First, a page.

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MEDA partners train farmers how to battle deadly toxins.

Rural farmers in Nigeria, particularly women and youth, are hard hit by a number of environmental and market factors.

Aflatoxins, a family of toxins produced by fungi which are abundant in warm and humid regions of the world, attack crops such as groundnuts (peanuts), maize and rice. This reduces the quality and price paid for these crops.

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Kenyan farmers overcome pandemic restrictions through use of digital tools

By Joseph Kuria

Kenyan farmers and a MEDA partner firm they supply are embracing digital tools to minimize face-to-face business during the COVID-19 pandemic.

Kenya’s first COVID-19 case was reported March 13. By March 25, the Kenyan government had an- nounced a nation-wide dusk to dawn curfew and stopped travel to counties that were recording new cases.

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Indiana motorcycle manufacturer relies on Amish craftsmen to build components for their products

By Marshall V. King

GOSHEN, Indiana — When Richard Worsham and Devin Biek founded Janus Motorcycles in 2011, they knew they could get just about anything machined, welded, or crafted for their bikes in this part of the world.

The two started building small 250cc motorcycles with a reliable engine made in China that is used on motorcycles across the globe. These aren’t massive motorcycles that embody the notion that more is better.

Dorothy Nyambi

By Dorothy Nyambi

Our world has changed significantly since I started at MEDA in 2018. As we wrestle with the unprecedented implications of the COVID-19 pandemic, and the movements for racial justice in the US and around the world, the effects on us individually and collectively have been significant.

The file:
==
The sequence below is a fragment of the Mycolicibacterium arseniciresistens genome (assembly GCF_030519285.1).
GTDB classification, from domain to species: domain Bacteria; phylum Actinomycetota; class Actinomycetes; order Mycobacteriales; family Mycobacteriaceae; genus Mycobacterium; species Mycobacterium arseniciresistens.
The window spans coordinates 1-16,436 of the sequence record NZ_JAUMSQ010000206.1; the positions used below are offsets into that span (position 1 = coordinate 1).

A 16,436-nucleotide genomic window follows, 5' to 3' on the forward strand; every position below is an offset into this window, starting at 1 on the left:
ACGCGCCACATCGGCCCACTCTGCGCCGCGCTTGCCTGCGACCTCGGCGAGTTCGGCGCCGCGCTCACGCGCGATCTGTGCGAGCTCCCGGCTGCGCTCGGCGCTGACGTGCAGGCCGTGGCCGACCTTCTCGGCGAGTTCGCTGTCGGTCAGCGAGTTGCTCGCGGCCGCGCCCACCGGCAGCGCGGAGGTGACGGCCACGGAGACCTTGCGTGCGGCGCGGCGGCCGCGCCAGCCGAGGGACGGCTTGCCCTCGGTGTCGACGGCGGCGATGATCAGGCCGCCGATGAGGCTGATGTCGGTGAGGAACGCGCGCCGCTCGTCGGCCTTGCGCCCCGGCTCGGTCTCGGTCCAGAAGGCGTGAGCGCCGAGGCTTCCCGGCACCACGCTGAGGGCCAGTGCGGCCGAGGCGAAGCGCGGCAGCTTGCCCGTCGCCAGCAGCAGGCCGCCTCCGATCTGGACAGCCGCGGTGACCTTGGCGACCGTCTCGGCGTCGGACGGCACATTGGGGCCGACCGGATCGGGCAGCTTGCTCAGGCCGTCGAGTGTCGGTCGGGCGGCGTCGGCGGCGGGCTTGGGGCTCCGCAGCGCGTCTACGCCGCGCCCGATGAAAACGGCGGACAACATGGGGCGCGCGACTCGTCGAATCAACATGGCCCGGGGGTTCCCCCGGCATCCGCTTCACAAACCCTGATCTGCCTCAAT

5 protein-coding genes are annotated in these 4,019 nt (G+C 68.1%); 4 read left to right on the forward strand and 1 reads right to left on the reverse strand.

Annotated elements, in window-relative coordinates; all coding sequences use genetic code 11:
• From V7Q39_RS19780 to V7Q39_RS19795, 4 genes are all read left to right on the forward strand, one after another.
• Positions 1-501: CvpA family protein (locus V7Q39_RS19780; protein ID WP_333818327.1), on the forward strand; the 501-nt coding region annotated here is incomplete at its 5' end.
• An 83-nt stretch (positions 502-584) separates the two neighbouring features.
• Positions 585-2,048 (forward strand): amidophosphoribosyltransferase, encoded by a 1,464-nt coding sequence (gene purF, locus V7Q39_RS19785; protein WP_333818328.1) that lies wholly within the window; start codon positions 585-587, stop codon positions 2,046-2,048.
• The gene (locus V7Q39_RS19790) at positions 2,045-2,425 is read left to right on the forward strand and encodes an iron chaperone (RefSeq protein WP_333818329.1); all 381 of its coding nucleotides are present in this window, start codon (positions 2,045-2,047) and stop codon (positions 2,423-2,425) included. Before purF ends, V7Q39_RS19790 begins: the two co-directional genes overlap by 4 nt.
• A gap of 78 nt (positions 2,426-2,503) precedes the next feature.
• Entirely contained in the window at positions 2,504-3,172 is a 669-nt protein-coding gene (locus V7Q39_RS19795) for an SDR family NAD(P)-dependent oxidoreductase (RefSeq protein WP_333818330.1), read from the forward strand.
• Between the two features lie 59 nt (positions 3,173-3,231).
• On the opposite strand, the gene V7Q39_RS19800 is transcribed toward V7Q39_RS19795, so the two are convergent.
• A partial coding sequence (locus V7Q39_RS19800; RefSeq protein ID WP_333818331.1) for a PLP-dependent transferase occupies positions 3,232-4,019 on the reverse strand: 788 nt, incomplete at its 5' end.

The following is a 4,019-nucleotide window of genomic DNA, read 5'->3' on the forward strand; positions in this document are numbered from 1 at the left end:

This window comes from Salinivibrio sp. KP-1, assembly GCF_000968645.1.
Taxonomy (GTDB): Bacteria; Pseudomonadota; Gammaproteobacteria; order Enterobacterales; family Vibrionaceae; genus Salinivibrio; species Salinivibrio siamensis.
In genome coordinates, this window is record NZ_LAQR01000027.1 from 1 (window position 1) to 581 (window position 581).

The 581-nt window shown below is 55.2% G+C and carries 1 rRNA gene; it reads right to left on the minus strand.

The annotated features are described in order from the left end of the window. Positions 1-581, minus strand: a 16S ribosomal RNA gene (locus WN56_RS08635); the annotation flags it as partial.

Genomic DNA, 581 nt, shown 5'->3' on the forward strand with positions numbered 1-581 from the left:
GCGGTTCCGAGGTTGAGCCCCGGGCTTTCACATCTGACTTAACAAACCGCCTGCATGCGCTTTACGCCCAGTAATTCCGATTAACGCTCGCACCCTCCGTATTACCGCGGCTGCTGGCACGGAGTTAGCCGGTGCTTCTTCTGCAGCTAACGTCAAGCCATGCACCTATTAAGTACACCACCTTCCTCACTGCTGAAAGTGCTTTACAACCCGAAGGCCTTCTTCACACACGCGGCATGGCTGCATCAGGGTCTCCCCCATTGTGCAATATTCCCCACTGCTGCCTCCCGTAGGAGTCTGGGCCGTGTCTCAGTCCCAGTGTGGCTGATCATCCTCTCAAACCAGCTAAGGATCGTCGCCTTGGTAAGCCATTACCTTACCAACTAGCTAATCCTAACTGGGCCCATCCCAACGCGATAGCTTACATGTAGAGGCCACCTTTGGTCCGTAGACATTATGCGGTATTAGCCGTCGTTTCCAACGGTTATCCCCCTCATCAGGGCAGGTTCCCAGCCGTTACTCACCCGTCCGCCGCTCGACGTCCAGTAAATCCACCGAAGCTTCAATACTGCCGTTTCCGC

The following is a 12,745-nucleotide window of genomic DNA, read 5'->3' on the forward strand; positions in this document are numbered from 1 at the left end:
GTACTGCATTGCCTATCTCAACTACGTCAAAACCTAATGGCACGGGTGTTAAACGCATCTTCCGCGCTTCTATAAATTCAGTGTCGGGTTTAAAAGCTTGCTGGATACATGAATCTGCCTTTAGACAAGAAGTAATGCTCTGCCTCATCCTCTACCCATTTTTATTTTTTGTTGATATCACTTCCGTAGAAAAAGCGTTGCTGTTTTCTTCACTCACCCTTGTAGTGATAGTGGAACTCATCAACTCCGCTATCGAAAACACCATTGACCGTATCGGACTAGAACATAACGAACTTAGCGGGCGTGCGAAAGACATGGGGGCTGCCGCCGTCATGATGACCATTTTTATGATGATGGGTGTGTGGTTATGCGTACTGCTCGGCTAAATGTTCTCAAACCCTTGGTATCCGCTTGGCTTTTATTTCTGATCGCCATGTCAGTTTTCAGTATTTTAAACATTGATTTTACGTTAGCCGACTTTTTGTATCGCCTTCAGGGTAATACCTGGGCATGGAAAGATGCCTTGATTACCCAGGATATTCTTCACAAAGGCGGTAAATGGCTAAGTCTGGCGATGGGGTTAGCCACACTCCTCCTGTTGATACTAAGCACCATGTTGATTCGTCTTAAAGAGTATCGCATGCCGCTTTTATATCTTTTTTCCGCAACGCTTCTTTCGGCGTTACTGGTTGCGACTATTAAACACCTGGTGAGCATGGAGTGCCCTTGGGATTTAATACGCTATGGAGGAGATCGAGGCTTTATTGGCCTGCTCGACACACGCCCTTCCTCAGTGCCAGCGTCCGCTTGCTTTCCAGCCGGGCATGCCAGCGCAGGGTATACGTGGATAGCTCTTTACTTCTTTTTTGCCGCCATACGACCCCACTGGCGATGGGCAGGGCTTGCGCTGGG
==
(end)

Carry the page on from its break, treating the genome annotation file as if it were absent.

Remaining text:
The development sector is going through a renewed wave of societal changes — shifts in geopolitical power distribution, a surge in nationalism, lessening trust in institutions, and increased demands to prove results — and we need to adapt.

Smart Logistics founder Rose Mutuku discusses her company with a visiting MEDA group

Kenyan woman works to raise farmers’ income

Rose Mutuku has always wanted to give back to her community by helping farmers in her region.

Growing up in a difficult area of Kenya where she had to walk more than six miles to fetch a litre of water, she knew well the struggles of small scale farmers in her region.

Leaders of Das Dutchman Essenhaus wore matching facemasks and ties made by a longtime employee as they delivered Mother’s Day carry- out meals to curbside customers. Photo submitted by Essenhaus.

Indiana businesses adapt to new realities following shutdown

By Marshall V. King

GOSHEN, Indiana — Ben Hart- man was transplanting 600 tomato plants on an afternoon in mid- March at Clay Bottom Farm, the business he operates with his wife Rachel Hershberger.

She was inside listening to Indiana Governor Eric Holcomb as he issued a stay-at-home order for the state in response to the COVID-19 global pandemic.

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Author reflects on job loss, how to respond

By April Yamasaki